Some national cemeteries, like the one in Gettysburg, will not allow certain floral arrangements in their cemeteries. Arlington National Cemetery asks that you use your library voices and be on your best behavior while touring their grounds. This makes sense since they have so many visitors, and while it is a tourist attraction, it's meant to be a somber one where people come to reflect and grieve.

Jewish cemeteries are full of shrubs and bushes planted by loved ones instead of flowers. They also leave stones on the grave. To them, flowers die, but stones represent the ever-living soul of the dead.

Mt. Lebanon Cemetery - Mt. Lebanon, PA
Mt. Lebanon Cemetery - Mt. Lebanon, PA | Source
Kittanning Cemetery - Kittanning, PA
Kittanning Cemetery - Kittanning, PA | Source

9. Grieving and Finding Peace

We all grieve in different ways, but cemeteries provide a final resting place while still giving loved ones a place to visit those they have lost. They cannot see them, but knowing that they rest in the ground below can give them comfort and closure.


I once went to a cemetery one afternoon to visit the grave of a relative when I heard someone speaking nearby. There was an older woman standing in front of a grave and talking out loud. She saw me look up at her, and she apologized for disturbing me. When I told her that was okay, she said that she was talking to her husband who she had just lost a few months ago. She didn’t live nearby and didn’t get to come out to visit much. She had been crying a little as she talked to him, but I could see that the talking and the sadness made her feel better. His headstone gave her a physical object to talk to which represented her husband, even if he couldn’t answer her back.


Another time, I was visiting a local cemetery, and a car pulled up to the side of the road. A woman in a wedding dress got out and laid flowers on a headstone belonging to a husband and wife. I assumed they were her parents and that she wanted to see them before she got married. She stayed a few minutes. I could tell that she was crying, but I maintained my distance until after she left.


We don’t get to decide when we lose people in our lives, but we do get to decide how we handle that loss. If talking to a headstone works, I say do it.

St. Casimir Cemetery - Castle Shannon, PA
St. Casimir Cemetery - Castle Shannon, PA | Source
Rural Valley, Cemetery - Rural Valley, PA
Rural Valley, Cemetery - Rural Valley, PA | Source

10. An Outdoor Gym

Cemeteries are a great place to walk. There is little to no traffic, and the winding roads form interesting trails to create your own walking path. There are also graves to look at, flowers and trees, and they are quiet so that you can listen to music or be alone with your thoughts while you get some fresh air and exercise.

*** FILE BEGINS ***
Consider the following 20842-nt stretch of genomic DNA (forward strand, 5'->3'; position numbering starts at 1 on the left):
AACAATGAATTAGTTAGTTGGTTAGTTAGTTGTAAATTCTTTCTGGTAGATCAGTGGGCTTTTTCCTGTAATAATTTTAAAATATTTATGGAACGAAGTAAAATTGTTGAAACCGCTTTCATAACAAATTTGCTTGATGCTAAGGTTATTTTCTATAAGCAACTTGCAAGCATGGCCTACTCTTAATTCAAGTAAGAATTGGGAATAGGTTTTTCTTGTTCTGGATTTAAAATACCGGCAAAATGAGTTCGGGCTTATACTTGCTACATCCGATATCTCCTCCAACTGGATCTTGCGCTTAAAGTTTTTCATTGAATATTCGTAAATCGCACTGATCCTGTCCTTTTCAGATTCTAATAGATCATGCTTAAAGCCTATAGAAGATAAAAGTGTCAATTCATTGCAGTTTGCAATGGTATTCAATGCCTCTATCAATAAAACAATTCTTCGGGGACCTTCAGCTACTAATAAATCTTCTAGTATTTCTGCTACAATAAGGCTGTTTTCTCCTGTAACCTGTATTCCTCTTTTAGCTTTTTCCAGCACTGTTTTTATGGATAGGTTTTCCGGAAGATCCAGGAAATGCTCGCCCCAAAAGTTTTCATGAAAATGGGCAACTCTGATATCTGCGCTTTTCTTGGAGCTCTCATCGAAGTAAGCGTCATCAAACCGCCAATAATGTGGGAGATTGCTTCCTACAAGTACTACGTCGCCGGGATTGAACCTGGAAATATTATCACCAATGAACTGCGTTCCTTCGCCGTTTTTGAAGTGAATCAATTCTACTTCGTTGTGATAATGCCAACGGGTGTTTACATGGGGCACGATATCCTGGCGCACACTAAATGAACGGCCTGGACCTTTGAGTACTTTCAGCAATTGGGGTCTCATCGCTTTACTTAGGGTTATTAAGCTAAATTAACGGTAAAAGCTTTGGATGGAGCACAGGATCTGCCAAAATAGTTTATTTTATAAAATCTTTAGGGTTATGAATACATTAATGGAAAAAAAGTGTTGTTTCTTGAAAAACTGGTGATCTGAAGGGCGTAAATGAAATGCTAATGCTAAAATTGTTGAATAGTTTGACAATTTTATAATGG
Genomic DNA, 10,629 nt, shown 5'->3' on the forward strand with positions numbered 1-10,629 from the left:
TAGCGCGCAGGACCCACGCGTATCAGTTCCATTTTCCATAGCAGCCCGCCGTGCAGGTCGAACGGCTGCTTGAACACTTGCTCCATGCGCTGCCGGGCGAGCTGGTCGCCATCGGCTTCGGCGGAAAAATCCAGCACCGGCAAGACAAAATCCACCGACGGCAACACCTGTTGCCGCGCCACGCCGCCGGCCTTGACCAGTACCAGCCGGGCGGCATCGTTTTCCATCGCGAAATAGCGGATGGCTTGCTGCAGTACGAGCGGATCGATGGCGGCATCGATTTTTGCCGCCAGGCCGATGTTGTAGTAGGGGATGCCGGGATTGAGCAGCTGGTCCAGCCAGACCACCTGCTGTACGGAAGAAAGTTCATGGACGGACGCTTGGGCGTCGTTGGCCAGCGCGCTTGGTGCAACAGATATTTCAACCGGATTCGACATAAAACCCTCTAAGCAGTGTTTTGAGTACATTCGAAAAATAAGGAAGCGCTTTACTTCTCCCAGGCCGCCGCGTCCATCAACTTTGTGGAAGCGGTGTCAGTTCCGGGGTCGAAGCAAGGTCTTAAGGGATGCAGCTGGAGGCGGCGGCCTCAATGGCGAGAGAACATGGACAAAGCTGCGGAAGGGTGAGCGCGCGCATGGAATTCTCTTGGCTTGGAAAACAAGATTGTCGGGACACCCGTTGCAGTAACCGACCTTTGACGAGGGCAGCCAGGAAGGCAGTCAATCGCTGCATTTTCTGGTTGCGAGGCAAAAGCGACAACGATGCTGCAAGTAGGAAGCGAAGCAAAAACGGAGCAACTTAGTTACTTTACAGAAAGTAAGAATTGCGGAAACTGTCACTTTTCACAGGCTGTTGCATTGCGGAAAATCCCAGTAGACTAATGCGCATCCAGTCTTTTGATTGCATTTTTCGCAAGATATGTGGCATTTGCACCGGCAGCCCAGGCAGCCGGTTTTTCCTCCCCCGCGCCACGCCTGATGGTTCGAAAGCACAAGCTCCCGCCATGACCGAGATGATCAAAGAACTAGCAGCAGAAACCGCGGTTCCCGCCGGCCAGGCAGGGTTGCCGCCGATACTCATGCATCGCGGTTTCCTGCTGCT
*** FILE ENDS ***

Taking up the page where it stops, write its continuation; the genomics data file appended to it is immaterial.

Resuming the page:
What do you love about cemeteries? Leave your answers in the comments below.

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    • Laura335 profile image
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      Laura Smith 5 months ago from Pittsburgh, PA

      That's really interesting. I would love to visit that cemetery. It's always nice to find a grave stone that includes a picture of that person or something that they liked to do, like fish or hunt or sing.

    • MsDora profile image

      Dora Weithers 5 months ago from The Caribbean

      Interesting hobby, Laura. Here on my island, the cemeteries have the best location too. A few days ago, I visited one and saw the graves of six relatives close to each other. Each listed their profession and I have to say they belonged to a family worthy of honor. Yes graves do tell stories which can inspire.

    • emge profile image

      Madan 5 months ago from Abu Dhabi

      Wonderful, I also love cemeteries, in particular the old historical ones. Wrote an article on Hubpages on the old cemetery at Park street, Calcutta.

    • Laura335 profile image
      Author

      Laura Smith 5 months ago from Pittsburgh, PA

      That's a good game to play while exploring the graves. Thanks for the comment!

    • poppyr profile image

      Poppy 5 months ago from Tokyo, Japan

      I find cemeteries and graveyards to be quite beautiful. Once when we were visiting a gravestone of a distant relative, my brother challenged me to try and find the oldest person buried there. I think the oldest was 111 years old. It's always sad when you come across a baby's grave, though.

      I certainly didn't know there was a difference between cemeteries and graveyards before today. What an interesting hub.